CBS News reports the population of the United States is 5% of the total world population. However, of the total number of incarcerated people, the United States incarcerates 25% of them!
That percentage creates an enormous financial burden on our economy. It is estimated that in Fiscal Year 2010, it cost more than $47K to house and care for each prisoner, and that is on the low end. The cost for some states is much higher.
In 1971, approximately 40,000 people were locked up for drug offenses. Today it is more than 500,000! An increase of 12.5 times! Additionally, most of the drug offenders in prison are black, yet the number of drug offenders is about equal between whites and blacks. That raises more questions about how the penal system is run.
Almost all jails & prisons throughout the country are overcrowded, which has been described as being cruel and unusual punishment. Inmates are sleeping on mattresses on the floors and in triple-decker bunk beds. Do all these prisoners really need to be incarcerated? Are there any that could be released to be supervised/monitored instead of being locked up? If some can be released, who would they be? Let’s get back to the start, here.
Why are there so many people in jails and prisons? That could be debated for years and still there may be no answer. I have my thoughts about this question. I’m glad you asked.
The U.S. is the most free nation in the world. People living here have more freedoms than you would find anywhere else. But, it should be understood that freedom comes with responsibilities. What is freedom? How far does each person’s freedom extend? At what point does a person infringe upon the freedom of others? If we cannot be responsible enough to know when we have “crossed the line”, perhaps society needs to “regulate” our freedoms. Perhaps we have too much freedom. Perhaps we have let freedom go to our heads and think only of ourselves and ignore that we are but a small piece of a large, free society. Perhaps we are not responsible to be so free. Perhaps we can’t handle it.
Reduced to the simplest example, suppose we are part of a small tribe living in a jungle. There are rules in place to protect each other. Rules to protect property and life. Everyone in the tribe knows what the rules are and are taught them at an early age. The tribe members know if you break a rule, you will be punished, and the punishment is harsh, so everyone behaves.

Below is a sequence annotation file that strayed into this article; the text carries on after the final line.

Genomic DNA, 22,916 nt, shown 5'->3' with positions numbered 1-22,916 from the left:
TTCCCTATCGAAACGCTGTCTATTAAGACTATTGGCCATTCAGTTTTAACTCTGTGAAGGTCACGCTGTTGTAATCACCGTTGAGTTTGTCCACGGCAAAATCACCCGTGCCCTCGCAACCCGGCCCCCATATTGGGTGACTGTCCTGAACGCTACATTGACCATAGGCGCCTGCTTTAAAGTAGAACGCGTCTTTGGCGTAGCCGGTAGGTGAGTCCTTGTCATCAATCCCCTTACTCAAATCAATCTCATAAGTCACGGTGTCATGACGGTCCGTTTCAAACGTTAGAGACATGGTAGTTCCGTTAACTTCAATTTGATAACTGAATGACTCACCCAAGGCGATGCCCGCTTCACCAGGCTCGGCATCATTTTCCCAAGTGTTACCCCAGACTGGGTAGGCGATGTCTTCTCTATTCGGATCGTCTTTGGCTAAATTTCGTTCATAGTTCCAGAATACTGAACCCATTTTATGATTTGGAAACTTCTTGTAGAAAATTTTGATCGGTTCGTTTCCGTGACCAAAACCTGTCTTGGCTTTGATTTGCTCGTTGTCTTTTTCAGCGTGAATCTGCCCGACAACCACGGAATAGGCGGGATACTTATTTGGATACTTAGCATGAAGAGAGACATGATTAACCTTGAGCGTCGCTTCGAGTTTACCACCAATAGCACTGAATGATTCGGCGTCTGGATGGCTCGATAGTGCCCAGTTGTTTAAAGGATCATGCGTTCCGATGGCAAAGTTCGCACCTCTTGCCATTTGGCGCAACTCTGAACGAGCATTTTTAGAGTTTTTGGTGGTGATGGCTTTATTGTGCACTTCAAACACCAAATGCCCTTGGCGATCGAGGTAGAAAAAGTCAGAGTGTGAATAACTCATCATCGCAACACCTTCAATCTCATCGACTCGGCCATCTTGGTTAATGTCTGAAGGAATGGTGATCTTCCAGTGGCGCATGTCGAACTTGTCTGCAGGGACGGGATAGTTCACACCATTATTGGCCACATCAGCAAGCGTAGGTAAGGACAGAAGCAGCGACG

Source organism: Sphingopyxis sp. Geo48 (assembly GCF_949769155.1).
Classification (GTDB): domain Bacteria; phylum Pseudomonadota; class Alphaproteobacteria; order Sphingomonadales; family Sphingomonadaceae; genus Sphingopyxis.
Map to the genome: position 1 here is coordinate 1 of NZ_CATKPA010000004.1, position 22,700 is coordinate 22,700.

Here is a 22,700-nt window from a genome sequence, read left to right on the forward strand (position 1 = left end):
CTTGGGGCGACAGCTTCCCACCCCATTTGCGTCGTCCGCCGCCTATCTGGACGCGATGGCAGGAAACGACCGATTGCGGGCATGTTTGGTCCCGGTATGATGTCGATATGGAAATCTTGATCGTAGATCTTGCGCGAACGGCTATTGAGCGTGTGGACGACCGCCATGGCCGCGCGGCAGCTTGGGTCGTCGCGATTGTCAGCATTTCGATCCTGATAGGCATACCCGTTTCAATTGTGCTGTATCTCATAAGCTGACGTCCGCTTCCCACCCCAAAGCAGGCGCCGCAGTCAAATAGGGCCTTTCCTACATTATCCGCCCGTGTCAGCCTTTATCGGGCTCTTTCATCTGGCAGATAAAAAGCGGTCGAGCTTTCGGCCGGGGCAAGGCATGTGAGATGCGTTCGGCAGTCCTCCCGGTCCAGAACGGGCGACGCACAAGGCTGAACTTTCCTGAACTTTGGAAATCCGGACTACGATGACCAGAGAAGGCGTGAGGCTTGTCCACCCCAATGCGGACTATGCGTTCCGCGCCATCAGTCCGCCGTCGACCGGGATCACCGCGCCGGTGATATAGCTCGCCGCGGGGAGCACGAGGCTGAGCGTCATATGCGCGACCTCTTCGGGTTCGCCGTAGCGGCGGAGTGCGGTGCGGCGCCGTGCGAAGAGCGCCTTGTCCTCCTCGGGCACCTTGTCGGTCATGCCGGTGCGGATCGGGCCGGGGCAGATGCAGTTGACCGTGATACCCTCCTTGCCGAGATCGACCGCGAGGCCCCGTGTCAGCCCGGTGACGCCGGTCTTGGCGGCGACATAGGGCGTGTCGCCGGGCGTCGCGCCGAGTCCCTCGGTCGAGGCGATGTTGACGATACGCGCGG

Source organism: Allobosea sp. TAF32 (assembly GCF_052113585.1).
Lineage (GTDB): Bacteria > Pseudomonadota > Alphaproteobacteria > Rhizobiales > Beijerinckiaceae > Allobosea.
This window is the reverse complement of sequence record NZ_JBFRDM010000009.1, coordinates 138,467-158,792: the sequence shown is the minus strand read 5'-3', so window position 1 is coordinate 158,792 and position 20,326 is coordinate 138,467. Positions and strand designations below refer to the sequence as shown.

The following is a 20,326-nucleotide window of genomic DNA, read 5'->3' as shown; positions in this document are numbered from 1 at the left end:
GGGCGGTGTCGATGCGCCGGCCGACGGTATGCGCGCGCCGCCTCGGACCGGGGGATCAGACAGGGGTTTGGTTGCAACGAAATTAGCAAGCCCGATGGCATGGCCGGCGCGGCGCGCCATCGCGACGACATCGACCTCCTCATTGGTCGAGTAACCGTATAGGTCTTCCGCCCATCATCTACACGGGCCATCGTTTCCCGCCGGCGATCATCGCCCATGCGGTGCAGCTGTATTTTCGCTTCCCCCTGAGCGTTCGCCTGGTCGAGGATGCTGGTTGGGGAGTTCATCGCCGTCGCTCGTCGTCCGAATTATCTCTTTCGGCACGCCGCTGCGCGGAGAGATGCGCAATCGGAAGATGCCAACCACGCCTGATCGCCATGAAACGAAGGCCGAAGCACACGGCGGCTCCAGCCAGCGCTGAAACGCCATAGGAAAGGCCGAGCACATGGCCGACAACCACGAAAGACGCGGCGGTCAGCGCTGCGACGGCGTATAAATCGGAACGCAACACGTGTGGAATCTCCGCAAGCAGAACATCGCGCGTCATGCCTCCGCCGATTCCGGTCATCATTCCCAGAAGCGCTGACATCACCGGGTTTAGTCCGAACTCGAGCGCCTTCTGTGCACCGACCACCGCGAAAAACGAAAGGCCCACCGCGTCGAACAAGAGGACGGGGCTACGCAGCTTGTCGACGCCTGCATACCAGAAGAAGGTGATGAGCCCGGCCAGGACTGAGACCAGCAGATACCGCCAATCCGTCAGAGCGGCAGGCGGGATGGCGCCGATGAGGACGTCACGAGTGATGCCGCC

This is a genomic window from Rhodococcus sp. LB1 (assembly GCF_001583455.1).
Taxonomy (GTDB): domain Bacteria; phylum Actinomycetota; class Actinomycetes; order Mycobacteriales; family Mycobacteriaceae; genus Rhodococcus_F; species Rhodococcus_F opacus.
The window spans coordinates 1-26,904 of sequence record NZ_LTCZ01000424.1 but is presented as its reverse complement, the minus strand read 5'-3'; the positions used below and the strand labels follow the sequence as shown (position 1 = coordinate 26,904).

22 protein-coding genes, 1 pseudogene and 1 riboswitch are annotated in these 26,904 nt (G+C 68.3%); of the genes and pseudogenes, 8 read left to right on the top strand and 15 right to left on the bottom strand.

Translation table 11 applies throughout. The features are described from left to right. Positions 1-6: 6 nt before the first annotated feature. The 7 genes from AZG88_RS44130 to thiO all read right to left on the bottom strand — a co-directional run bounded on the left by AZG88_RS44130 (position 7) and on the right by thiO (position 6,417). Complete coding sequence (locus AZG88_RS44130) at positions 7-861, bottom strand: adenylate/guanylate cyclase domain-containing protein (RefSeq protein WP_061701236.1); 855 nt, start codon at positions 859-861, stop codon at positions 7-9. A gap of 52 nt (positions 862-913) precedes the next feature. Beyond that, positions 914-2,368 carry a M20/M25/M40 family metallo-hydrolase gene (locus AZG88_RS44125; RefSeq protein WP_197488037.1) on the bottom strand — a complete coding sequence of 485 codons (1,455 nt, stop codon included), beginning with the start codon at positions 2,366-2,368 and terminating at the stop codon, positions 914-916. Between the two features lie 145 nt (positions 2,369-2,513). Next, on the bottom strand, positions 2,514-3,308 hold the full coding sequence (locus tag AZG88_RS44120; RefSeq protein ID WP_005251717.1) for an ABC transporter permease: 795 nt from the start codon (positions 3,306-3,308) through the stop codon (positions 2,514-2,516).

So, who is it that teaches the young ones the rules and how to behave? The parents. It is the responsibility of the parents to teach their offspring the rules and how to behave in the small tribal society. So it is with our enormous society. It must be the responsibility of the parents to teach their children what is right and what is wrong, and that there will be consequences for doing wrong.
As a child, I did bad things, as all children do at one point or another, but my parents taught me early in life that if I did something bad I would be punished for it. Once I was spanked and sent to my room, I didn’t do that bad thing again. I was spanked, but never once was I abused. Today, if a parent gives their child a little whop on the butt for misbehaving, some self-righteous, bleeding-heart, and nosey interfering person calls the police. So, being a good parent by teaching children “you did a bad thing and you will be punished” is discouraged now.
Children have far more freedom than they should have; than they know how to handle. Instead of being parents, parents are trying to be their children’s friends. Parents are not fulfilling their responsibilities of teaching children how to behave as a member of a society where everyone should be treated equally and have the same rights as everyone else. Parents are too busy doing other things besides parenting. Children are too busy abusing their premature freedom to understand what is right and what is wrong.
I say “premature” freedom, because they do not understand freedom and the responsibilities that come with it.
I do not have the answer to the question of overcrowded prisons. I can see, however, how the behavior of children and parents has eroded away since I was a minor. Parents need to, once again, be in control of their children and stop relying on society to parent their children. It is the parents’ responsibility to teach, to educate their children, not society’s responsibility.
If parents don’t want that responsibility, because they are too busy with work, adult socializing, playing with their iphones, or whatever, then–they shouldn’t be parents in the first place. To be a parent means to be responsible.
If the present freedoms given children by parents and society are curtailed, are controlled until they reach the age of 18, perhaps we can have a more law-abiding tribe again. Children should not be raised believing the world owes them anything. Parents should not give their children anything their sweet little hearts desire. Make them work for what they get. Teach them responsibility and respect. Teach them they are only a small part of a large tribe, and if they violate the tribal laws, if they infringe upon the rights of other tribe members, there is a penalty to pay.
Start by teaching the children and teaching the children to teach their children, then slowly, but eventually, we will have fewer overcrowded prisons. The problems begin at home. The problems can be corrected at home. We just need parents who are willing to do what is needed to ensure a peaceful coexistence within the tribe.
We also need the nosey, interfering, bleeding-heart “child psychology” advocates to shut up and mind their own business; for the most part, anyway.
- The cost of a nation of incarceration – CBS News (justcrim.typepad.com)
- America’s Prison Industrial Complex and Slave Labor Sweatshops (thedirtylowdown.wordpress.com)
- Brian Stewart: America’s ‘prison nation,’ must we follow suit? (cbc.ca)